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Home :: Androgenetic Alopecia

Androgenetic Alopecia

Androgenetic alopecia (AGA) is the common progressive balding that occurs through the combined effect of a genetic predisposition and the action of androgen on the hair follicles of the scalp. Pattern of hair loss in males varies from bitemporal recession, to frontal and/or vertex thinning, to loss of all hair except that along the occipital and temporal margins. In males, diffuse thinning occurs, worse centrally.

Causes of Androgenetic Alopecia

The mechanism of action of androgen on follicular cellular processes that results in AGA is unclear, but in most cases it is a local phenomenon (increased expression of androgen receptors, changes in androgen metabolism) of the scalp hair follicles. Consequently, most patients (male and female) are endocrinologically normal. Terminal follicles are transformed into vellus-like follicles, which in turn undergo atrophy. During successive follicular cycles, the hairs produced are of shorter length and of decreasing diameter. Conversely, androgens induce vellus-to-terminal follicle production of secondary sexual hair. Males castrated before or during puberty do not develop AGA despite a strong family history; administration of androgen can produce baldness that does not progress if the drug is withdrawn. Dihydrotestosterone, an intracellular hormone, causes growth of androgen­dependent hair (e.g., pubic, beard) and loss of non-androgen-dependent scalp hair. In males, testosterone produced by the testes is the major androgen. In females, androstenedione and dehydroepiandrosterone sulfate are the major peripheral androgens, and these two hormones are very slowly converted to dihydrotestosterone in the target cell (hair keratinocyte) by 5α-testos­terone reductase. The serum testosterone levels in men are much higher than in women, and there are higher tissue levels and greater conversion to dihydrotestosterone.

Symptoms of Androgenetic Alopecia

In men, androgenetic alopecia is characterized by gradual hair thinning that most often affects the crown and frontal areas of the scalp. In many men, the hairline around the temples regresses. As it moves back to the midscalp, an M-shaped hair pattern develops. The hair in areas affected by hair loss may be of various lengths and thickness, and the presence of uneven lengths and texture is a classic sign of male pattern balding.

Women may have similar patterns of hair loss, although typically the hair loss is a little more diffuse than in men; women rarely experience loss of all their hair.


Clinical diagnosis is made on the history, pattern of alopecia, and family incidence of AGA. Skin biopsy may be necessary in some cases.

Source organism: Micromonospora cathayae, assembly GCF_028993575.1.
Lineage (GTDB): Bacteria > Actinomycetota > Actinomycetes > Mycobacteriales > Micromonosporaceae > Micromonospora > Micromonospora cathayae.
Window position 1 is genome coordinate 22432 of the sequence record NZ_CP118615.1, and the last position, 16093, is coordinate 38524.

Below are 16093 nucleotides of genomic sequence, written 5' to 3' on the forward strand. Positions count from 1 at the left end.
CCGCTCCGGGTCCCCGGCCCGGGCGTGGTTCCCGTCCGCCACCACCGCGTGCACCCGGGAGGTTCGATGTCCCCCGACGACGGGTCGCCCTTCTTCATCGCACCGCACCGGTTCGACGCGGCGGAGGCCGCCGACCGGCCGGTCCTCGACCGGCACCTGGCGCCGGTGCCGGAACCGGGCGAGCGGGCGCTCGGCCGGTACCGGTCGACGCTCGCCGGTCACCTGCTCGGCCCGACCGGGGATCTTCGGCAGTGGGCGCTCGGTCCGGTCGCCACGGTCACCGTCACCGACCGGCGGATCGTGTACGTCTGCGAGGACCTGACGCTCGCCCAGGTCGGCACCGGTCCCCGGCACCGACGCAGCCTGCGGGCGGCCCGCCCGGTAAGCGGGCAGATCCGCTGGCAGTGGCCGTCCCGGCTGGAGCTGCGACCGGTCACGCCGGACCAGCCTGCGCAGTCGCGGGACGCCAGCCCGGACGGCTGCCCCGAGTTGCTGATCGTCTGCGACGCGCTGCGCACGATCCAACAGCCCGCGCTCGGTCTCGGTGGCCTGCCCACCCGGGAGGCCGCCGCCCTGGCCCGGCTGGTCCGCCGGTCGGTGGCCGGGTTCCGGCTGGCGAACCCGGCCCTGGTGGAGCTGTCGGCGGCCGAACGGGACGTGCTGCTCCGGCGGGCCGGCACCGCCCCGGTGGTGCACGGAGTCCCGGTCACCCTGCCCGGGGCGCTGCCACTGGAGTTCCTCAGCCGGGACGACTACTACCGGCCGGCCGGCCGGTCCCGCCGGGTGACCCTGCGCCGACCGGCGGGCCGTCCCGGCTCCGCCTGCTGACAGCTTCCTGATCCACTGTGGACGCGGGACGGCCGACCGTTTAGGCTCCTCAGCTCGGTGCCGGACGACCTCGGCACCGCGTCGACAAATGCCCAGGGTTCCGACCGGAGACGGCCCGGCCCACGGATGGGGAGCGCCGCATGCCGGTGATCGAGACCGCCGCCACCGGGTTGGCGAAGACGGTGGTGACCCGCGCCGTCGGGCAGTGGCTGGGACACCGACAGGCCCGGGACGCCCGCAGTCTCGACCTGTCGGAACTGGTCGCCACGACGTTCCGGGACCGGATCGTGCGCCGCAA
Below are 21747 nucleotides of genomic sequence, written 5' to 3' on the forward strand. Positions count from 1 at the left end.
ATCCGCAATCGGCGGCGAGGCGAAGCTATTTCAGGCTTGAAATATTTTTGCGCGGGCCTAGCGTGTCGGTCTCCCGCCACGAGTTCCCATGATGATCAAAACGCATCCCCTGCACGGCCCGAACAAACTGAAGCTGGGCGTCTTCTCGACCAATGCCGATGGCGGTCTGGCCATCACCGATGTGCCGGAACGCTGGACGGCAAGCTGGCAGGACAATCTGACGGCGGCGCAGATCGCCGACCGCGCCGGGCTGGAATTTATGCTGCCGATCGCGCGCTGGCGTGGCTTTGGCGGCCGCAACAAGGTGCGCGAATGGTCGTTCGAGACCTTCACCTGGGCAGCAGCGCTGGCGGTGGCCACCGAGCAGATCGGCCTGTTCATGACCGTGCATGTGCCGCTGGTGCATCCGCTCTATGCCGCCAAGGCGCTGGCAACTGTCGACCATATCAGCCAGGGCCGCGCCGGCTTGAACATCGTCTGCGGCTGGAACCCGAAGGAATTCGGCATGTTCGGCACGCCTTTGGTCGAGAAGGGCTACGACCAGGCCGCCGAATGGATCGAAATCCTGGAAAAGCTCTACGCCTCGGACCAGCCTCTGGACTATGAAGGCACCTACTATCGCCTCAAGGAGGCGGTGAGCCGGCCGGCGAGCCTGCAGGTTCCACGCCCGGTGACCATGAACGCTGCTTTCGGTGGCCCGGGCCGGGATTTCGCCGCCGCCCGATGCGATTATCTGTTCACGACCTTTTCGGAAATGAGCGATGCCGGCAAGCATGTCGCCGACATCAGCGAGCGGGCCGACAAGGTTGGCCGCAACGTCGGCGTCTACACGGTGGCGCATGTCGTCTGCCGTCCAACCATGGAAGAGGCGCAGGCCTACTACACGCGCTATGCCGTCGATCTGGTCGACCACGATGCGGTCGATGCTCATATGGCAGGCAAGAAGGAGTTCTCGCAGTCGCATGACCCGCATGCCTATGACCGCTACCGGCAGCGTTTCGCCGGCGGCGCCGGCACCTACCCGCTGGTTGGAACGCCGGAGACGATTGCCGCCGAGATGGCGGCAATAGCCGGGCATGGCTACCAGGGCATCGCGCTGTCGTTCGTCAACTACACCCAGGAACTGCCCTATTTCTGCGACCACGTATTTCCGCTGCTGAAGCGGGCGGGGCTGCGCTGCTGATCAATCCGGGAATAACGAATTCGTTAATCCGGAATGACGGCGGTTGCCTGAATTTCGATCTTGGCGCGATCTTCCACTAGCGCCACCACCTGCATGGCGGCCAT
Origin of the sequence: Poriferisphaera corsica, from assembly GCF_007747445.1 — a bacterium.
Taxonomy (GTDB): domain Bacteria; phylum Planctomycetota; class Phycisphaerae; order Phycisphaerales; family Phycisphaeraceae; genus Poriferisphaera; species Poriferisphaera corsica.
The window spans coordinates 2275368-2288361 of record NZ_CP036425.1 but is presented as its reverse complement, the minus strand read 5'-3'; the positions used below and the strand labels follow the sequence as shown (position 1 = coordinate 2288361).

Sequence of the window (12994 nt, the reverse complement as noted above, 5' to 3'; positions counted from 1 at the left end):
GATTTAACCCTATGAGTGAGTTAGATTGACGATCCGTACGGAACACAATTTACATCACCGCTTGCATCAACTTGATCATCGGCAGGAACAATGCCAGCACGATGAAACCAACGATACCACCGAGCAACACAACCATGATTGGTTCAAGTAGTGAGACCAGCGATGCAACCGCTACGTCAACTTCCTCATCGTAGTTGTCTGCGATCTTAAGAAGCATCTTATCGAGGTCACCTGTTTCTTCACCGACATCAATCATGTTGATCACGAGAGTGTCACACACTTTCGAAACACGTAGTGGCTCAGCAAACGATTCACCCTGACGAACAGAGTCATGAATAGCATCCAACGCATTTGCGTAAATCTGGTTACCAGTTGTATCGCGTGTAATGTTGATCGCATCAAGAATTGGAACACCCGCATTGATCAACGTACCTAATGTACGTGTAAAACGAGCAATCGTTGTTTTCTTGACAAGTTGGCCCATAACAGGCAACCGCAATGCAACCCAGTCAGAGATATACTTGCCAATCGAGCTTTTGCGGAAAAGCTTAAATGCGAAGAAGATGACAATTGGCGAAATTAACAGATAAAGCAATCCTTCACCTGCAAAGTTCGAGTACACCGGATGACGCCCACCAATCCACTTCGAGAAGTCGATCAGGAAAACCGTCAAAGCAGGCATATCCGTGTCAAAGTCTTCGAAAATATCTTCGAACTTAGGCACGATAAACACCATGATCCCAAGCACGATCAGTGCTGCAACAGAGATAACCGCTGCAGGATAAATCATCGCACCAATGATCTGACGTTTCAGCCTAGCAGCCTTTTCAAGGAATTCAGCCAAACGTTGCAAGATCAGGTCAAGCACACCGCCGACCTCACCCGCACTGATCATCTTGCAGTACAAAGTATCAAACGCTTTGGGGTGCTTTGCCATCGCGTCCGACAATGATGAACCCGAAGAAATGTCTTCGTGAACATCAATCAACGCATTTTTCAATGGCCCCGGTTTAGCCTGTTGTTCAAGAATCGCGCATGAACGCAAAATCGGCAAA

Oral Finasteride An oral prescription drug available in the United States, finasteride, at 1 mg/d, competitively inhibits type 2 5α-reductase and thus the conversion of testosterone to dihydrotestosterone; this results in lower serum and scalp levels of dihydrotestosterone. Finasteride has no affinity for androgen receptors and therefore does not block the important actions of testosterone cited previously (sex drive, growth of the phallus and scrotum, and spermatogenesis). Finasteride was developed to treat male pattern hair loss in two sites only: the vertex (at the top of the head) and the anterior mid-scalp area. It is now approved for use only in men. Finasteride has been proved to maintain or increase hair count in most men. In large double-blind clinical studies of men (18 to 41 years) with mild to moderate hair loss, hair count was maintained in those men taking finasteride, while men taking a placebo exhibited progressive hair loss. According to large clinical studies in 1850 men, finasteride starts immediately to block the formation of dihydrotestosterone, but because the hair is slow growing, visible results from finasteride takes time. Most men may begin to see the first benefit of finasteride in slowing hair loss as early as 3 months. After 6 months there is a regrowth of terminal hair on the vertex and anterior mid­scalp. If the drug is stopped, however, the hair that had grown will be lost within 12 months. The side effects of finasteride are minimal, and in only 2% of men taking finasteride was there a decrease in libido and erectile function; these effects were reversible when the drug was stopped and, in fact, disappeared in two-thirds of those who continued taking finasteride.

Topical Minoxidil Topically applied rninoxidil 5% solution is helpful in reducing the rate of hair loss or in partially restoring lost hair in some patients; in large clinical trials, moderate growth has been noted at 4 and 12 months in 40% of males. The efficacy of minoxidil in females is not yet known from large clinical trials. Combinations of higher concentrations of minoxidil with topical retinoic acid are promising improvements.

Antiandrogens Spironolactone, cyproterone acetate, flutamide, and cimetidine, which bind to androgen receptors and block the action of dihydrotestosterone, have been reported to be effective in treating women with AGA who have elevated adrenal androgens; these must not be used in men.

Wigs Many types of hair pieces are used.

Hair Transplantation Moving multiple punch grafts of follicles taken from androgen-insensitive hair sites (peripheral occipital and parietal hairy areas) to bald androgen-sensitive scalp areas is effective in some patients with AGA. These micrografts are a successful technique in many patients and help restore more normal appearance.

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